Wednesday, February 11, 2015

Trapped (1949)

Tight Eagle-Lion crime drama from the director of ARMORED CAR ROBBERY, FOLLOW ME QUIETLY, and THE NARROW MARGIN. Former Universal contract star Barbara Payton and a pre-SEA HUNT Lloyd Bridges are the romantic leads in 1949's TRAPPED, though you have to sit through a logy, talky Treasury Department educational film before you get to anything resembling romance. Or drama or excitement, for that matter.

Hard to believe the assured Payton was only 21 when she shot TRAPPED, but then youths grew up faster then. Bridges is top-billed bad guy Tris Stewart, a convicted forger recruited by the feds to lead them to counterfeiter using his old plates. To protect his cover, the agents stage a fake prison escape, but then Stewart doublecrosses them by punching out Agent Foreman (Robert Karnes) and escaping for real.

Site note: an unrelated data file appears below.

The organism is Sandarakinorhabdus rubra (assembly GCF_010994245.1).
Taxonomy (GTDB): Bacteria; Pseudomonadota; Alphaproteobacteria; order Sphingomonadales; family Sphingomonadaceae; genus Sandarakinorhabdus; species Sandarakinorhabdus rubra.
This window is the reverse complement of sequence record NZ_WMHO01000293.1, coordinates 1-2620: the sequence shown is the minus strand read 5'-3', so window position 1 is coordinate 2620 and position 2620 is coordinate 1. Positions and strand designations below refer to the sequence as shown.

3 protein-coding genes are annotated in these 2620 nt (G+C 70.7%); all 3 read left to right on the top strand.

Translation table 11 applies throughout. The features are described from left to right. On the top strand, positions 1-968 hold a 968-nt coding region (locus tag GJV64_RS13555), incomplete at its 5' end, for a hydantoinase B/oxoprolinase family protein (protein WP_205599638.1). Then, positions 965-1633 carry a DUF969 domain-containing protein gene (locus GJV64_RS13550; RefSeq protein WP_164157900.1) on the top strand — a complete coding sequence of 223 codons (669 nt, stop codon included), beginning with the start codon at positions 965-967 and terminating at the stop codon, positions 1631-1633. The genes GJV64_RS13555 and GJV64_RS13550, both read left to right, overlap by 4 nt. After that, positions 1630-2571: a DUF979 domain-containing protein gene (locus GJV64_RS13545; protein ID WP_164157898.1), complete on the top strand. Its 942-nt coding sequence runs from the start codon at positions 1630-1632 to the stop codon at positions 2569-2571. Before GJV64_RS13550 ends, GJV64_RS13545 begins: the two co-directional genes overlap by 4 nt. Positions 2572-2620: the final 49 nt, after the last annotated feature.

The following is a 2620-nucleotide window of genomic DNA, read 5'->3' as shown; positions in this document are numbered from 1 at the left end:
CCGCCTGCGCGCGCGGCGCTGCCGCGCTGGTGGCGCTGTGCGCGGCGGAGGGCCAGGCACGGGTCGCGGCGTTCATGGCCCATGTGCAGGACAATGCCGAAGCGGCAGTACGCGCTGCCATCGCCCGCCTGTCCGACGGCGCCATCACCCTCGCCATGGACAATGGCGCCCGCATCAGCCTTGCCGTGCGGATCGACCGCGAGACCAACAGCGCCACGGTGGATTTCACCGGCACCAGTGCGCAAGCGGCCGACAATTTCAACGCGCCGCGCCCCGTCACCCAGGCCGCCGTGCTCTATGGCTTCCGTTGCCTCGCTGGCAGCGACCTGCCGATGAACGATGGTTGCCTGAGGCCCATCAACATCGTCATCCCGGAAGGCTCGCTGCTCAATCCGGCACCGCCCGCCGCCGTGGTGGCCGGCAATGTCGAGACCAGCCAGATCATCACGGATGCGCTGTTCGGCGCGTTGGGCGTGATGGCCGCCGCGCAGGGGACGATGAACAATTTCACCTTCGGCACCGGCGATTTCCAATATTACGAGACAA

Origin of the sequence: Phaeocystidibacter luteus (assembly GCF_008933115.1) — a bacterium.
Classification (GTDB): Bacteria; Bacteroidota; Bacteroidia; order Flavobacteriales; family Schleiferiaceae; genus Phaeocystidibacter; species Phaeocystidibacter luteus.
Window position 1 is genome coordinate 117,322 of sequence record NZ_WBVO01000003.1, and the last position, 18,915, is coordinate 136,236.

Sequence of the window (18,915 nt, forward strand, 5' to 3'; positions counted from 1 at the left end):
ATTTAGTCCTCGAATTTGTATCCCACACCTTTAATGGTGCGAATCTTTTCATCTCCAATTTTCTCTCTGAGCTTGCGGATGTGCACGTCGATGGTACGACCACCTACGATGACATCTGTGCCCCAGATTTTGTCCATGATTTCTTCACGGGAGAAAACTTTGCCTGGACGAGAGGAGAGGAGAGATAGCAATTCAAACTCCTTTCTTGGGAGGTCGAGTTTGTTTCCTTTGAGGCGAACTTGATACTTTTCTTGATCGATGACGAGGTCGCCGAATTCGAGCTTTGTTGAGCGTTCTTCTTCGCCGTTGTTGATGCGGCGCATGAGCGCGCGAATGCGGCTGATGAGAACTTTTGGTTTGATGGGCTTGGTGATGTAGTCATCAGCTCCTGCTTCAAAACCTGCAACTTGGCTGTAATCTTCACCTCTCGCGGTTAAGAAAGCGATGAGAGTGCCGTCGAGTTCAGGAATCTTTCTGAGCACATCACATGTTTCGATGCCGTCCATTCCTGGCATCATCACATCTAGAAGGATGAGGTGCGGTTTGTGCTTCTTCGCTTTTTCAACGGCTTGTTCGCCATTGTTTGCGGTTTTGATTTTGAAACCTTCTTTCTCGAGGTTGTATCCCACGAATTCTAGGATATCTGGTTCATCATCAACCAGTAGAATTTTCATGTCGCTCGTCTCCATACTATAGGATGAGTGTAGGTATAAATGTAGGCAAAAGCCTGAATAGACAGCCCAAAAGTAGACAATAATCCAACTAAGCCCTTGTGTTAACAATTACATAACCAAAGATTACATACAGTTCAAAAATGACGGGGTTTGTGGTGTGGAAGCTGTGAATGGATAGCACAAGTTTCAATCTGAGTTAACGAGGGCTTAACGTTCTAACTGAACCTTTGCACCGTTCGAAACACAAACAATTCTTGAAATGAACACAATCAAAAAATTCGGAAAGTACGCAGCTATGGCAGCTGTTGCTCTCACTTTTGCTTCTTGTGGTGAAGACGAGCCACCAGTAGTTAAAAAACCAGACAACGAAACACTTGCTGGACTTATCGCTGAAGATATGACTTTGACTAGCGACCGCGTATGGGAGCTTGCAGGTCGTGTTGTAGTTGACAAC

But — surprise! — that’s a fake too, set up by the Treasury agents to ensure Stewart leads them to L.A., where he hooks up with his old gal Meg Dixon (Payton). Keeping an eye on things is Agent John Downey (John Hoyt), undercover as a hood who ingratiates himself with Meg.

Crafty plotting by George Zuckerman (BORDER INCIDENT) and Earl Felton (20,000 LEAGUES UNDER THE SEA) and solid but not flashy direction by Richard Fleischer keep the actors plugging right along. Interesting to see screen heavy Hoyt playing a good guy and heroic Bridges as the hood. The two men (and their stunt doubles) perform a brutal seaside fight, and Fleischer stages the climactic shootout in a visually exciting trolley barn.

1 comment:

Grant said...

I wonder how often a prison escape engineered by the police themselves has ever turned out to be a GOOD idea (in or out of fiction)? I can't help thinking of Roger Corman's SWAMP DIAMONDS, where the escape gets two civilians killed along the way, and a third one almost killed.